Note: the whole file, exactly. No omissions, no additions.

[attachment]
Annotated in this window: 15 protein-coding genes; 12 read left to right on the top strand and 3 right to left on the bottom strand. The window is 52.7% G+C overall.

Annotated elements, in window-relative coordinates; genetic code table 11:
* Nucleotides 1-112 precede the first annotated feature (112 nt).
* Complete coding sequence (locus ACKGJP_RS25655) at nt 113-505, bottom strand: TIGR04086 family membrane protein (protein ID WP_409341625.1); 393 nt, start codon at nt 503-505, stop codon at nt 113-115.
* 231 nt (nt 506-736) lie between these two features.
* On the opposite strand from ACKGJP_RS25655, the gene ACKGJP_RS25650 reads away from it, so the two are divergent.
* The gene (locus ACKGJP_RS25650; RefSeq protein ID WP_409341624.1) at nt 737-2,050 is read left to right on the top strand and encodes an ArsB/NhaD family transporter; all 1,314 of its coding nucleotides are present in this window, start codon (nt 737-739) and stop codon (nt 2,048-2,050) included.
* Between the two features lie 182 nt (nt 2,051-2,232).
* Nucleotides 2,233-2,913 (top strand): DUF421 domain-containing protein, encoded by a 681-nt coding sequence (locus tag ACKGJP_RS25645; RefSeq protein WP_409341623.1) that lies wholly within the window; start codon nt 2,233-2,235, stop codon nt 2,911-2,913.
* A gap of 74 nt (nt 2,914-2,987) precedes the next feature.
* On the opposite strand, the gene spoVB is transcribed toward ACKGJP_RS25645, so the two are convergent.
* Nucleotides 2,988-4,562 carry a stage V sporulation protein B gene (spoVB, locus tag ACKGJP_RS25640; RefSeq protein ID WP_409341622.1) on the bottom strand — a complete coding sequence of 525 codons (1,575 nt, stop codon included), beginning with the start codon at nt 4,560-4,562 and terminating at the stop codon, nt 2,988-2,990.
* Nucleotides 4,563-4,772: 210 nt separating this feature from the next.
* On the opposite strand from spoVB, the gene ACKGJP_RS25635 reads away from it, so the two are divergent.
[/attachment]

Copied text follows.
Annotated in this window: 15 protein-coding genes; 12 read left to right on the top strand and 3 right to left on the bottom strand. The window is 52.7% G+C overall.

Annotated elements, in window-relative coordinates; genetic code table 11:
* Nucleotides 1-112 precede the first annotated feature (112 nt).
* Complete coding sequence (locus ACKGJP_RS25655) at nt 113-505, bottom strand: TIGR04086 family membrane protein (protein ID WP_409341625.1); 393 nt, start codon at nt 503-505, stop codon at nt 113-115.
* 231 nt (nt 506-736) lie between these two features.
* On the opposite strand from ACKGJP_RS25655, the gene ACKGJP_RS25650 reads away from it, so the two are divergent.
* The gene (locus ACKGJP_RS25650; RefSeq protein ID WP_409341624.1) at nt 737-2,050 is read left to right on the top strand and encodes an ArsB/NhaD family transporter; all 1,314 of its coding nucleotides are present in this window, start codon (nt 737-739) and stop codon (nt 2,048-2,050) included.
* Between the two features lie 182 nt (nt 2,051-2,232).
* Nucleotides 2,233-2,913 (top strand): DUF421 domain-containing protein, encoded by a 681-nt coding sequence (locus tag ACKGJP_RS25645; RefSeq protein WP_409341623.1) that lies wholly within the window; start codon nt 2,233-2,235, stop codon nt 2,911-2,913.
* A gap of 74 nt (nt 2,914-2,987) precedes the next feature.
* On the opposite strand, the gene spoVB is transcribed toward ACKGJP_RS25645, so the two are convergent.
* Nucleotides 2,988-4,562 carry a stage V sporulation protein B gene (spoVB, locus tag ACKGJP_RS25640; RefSeq protein ID WP_409341622.1) on the bottom strand — a complete coding sequence of 525 codons (1,575 nt, stop codon included), beginning with the start codon at nt 4,560-4,562 and terminating at the stop codon, nt 2,988-2,990.
* Nucleotides 4,563-4,772: 210 nt separating this feature from the next.
* On the opposite strand from spoVB, the gene ACKGJP_RS25635 reads away from it, so the two are divergent.